Causative & risk factors
The exact cause of testicular cancer is not known but several risk factors have been identified. White men have a much higher risk of developing testicular cancer, so do men with a family history of this disease. History of undescended testicles is also associated with a higher risk of developing testicular cancer. This condition is also more common in men who are infertile and those who smoke.
The commonest presentation of cancer in the testes is presence of a painless lump. Occasionally a sense of heaviness or a dull ache may be felt. Testicular cancer can produce a hydrocele.
Testicular cancer is staged as follows:
Stage 1 – the cancer is within the testicles
Stage 2 – the cancer has spread into the regional lymph nodes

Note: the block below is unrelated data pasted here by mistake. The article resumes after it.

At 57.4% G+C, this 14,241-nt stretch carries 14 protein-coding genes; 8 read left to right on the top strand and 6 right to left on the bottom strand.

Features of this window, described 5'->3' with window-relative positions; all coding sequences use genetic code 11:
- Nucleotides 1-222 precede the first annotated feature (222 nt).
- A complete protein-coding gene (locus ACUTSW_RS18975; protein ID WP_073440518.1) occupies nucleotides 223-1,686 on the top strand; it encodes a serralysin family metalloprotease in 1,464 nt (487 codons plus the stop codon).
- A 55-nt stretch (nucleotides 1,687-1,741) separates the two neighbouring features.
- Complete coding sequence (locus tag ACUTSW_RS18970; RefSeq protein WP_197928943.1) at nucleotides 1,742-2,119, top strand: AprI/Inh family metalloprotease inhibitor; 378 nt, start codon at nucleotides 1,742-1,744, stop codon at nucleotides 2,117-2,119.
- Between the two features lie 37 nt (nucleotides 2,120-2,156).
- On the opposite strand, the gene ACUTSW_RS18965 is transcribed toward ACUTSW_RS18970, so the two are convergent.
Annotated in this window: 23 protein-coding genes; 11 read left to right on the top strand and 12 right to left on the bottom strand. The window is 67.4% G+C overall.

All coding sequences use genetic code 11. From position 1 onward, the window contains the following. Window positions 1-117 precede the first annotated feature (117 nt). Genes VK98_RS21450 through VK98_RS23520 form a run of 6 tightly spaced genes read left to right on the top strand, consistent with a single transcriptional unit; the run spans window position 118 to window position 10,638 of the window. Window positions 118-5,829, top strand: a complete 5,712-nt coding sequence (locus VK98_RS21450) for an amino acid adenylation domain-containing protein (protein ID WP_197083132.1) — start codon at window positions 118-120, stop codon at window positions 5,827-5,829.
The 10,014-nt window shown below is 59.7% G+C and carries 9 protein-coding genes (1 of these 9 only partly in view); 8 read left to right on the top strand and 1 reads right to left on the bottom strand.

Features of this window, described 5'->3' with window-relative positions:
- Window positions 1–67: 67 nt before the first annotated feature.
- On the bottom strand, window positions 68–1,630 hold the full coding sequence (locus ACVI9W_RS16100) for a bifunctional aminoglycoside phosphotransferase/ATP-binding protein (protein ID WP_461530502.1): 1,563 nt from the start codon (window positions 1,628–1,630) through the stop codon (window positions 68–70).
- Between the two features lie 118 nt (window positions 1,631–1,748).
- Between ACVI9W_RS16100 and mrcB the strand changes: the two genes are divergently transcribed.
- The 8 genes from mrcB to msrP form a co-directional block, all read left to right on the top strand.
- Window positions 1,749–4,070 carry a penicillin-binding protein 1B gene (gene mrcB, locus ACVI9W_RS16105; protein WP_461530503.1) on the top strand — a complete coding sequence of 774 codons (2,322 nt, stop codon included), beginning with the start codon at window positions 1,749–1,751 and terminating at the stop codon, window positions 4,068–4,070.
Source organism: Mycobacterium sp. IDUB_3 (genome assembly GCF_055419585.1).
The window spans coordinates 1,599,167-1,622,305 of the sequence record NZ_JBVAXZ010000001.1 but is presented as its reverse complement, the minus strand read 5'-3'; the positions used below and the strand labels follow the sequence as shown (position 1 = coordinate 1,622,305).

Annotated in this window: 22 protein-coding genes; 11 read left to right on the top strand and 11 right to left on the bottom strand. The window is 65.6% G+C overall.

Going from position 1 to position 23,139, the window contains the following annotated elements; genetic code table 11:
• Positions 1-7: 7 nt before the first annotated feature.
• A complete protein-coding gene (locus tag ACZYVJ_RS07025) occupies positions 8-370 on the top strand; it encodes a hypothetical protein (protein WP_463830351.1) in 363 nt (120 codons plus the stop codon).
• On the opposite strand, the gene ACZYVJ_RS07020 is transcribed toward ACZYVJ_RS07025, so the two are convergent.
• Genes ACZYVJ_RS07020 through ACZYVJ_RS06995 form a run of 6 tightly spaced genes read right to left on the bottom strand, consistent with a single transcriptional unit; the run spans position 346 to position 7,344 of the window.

Stage 3 – the cancer has spread into the lymph nodes at distant sites such as the chest
Stage 4 – the cancer has metastasized to other organs
If your doctor suspects testicular cancer on the basis of physical examination, several tests will be carried out to confirm its presence.
Blood samples are taken to test for markers of testicular cancer, which include Alpha feta protein (AFP), human chorionic gonadotrophin (HCG) and lactate dehydrogenate (LDH).
An ultrasound scan of the scrotum will be performed. Sometimes a CT or MRI scan may be needed. Testicular biopsy is a confirmatory test to detect testicular cancer.
Compared to other forms of cancer, testicular cancer has a very good prognosis. Orchidectomy i.e. surgery to remove 1 or both the testicles is the treatment of choice. The regional lymph nodes may or may not be removed depending upon the spread of cancer. Surgery is followed by radiation therapy, chemotherapy or both.
Recent research has found several genetic variations that are present in men with testicular cancer. These will help identify men who are at a high risk of developing cancer of the testes. Role of stem cell transplant is also being studies for men suffering from testicular cancer.